The hypothetical situation lifted up by James, that of two men from widely differing circumstances coming into the assembly, is something that happens often in the life of the Church. People from all walks of life, rich and poor, young and old, abled or disabled, all need the presence of Christ in their lives and depend upon his mercy and grace. Yet, because of sin, the degree of welcome is not always equal. James exhorts the people of God to show partiality, for partiality and favor toward one group leads to judgement and neglect of another.
So many congregations are gifted in the ministry of welcoming the stranger. Such families of faith have keen insight as to the needs of their neighbors. Mission minded congregations listen, hear and respond to Jesus’ mandate to go into the world in love and service to all nations. So with regards to the teaching of James, how might congregations that struggle with the ministry of welcome begin to turn away from making distinctions and hold the faith? The answer is love.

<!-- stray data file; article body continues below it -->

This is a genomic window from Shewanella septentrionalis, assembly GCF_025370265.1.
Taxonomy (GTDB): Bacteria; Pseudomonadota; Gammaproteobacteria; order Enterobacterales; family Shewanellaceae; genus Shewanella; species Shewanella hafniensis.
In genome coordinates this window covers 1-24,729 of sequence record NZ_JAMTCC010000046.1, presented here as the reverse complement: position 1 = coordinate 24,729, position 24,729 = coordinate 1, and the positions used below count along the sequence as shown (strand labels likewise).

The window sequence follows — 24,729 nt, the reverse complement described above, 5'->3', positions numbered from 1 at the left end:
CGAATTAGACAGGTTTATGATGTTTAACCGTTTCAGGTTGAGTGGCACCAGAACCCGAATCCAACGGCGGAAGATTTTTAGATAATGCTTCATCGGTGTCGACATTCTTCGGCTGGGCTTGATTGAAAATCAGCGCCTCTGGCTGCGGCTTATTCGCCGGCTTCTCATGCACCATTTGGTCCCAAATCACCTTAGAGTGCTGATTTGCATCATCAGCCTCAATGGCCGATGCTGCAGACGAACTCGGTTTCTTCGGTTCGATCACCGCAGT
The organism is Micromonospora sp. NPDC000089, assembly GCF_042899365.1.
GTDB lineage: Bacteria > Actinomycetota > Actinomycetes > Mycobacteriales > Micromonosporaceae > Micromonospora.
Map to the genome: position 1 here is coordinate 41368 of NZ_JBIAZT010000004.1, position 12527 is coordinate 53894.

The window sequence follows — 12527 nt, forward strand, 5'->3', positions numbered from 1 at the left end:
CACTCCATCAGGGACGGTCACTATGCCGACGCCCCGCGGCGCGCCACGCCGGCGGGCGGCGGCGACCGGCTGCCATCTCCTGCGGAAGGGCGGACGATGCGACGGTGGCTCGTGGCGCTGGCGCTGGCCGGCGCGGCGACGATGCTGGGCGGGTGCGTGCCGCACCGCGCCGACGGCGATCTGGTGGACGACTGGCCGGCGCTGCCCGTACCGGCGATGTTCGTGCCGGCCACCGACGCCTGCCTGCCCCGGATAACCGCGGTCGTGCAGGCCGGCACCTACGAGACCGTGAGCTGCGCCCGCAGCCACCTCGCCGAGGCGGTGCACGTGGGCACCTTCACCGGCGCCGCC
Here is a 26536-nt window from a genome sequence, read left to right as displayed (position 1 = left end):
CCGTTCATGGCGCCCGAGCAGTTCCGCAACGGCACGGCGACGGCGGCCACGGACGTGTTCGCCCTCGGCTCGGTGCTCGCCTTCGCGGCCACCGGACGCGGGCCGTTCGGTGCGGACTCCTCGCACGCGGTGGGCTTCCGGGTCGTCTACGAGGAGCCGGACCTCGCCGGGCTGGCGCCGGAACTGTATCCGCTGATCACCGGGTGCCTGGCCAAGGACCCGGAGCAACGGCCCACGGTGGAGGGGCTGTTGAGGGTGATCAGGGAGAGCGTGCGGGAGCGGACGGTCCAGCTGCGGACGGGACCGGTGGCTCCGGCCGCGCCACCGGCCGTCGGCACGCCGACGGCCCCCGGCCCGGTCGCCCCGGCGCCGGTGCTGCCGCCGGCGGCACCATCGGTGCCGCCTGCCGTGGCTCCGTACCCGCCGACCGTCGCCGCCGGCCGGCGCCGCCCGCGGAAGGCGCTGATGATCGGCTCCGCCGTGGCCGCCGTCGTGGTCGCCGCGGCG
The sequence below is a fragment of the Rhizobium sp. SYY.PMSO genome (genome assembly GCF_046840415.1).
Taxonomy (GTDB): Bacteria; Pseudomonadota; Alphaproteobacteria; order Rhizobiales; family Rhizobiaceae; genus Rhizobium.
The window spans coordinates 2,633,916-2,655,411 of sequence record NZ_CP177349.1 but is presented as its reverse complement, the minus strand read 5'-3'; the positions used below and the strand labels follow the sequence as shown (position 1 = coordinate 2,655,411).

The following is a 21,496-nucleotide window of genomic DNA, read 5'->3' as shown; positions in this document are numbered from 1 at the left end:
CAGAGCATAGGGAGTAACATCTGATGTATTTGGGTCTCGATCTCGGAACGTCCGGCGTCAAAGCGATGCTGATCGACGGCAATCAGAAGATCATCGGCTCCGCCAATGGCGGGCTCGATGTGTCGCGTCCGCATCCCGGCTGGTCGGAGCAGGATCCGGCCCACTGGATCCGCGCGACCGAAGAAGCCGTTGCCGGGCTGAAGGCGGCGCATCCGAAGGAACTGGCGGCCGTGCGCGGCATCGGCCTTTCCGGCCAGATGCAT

Our Lord Jesus says that those who love him will keep his commandments, the greatest of which are to love God and love neighbor. It is no secret that churches exist for the sake of non-members. The lost and lonely, homeless and helpless, the poor and hungry all depend on God’s people to extend to them the love of God in Christ. The sick and lame benefit greatly from the prayers of the righteous, especially as they find the church open and accessible to their needs.
People of God, show no partiality. For God’s mercy and grace is meant for all people. Make no distinctions within or outside the church, for God calls all people to be rich in faith, that they may become heirs to his kingdom forever.
O Lord God, help us to overcome the distinctions and divisions between us, that we may live in faith and love. Amen.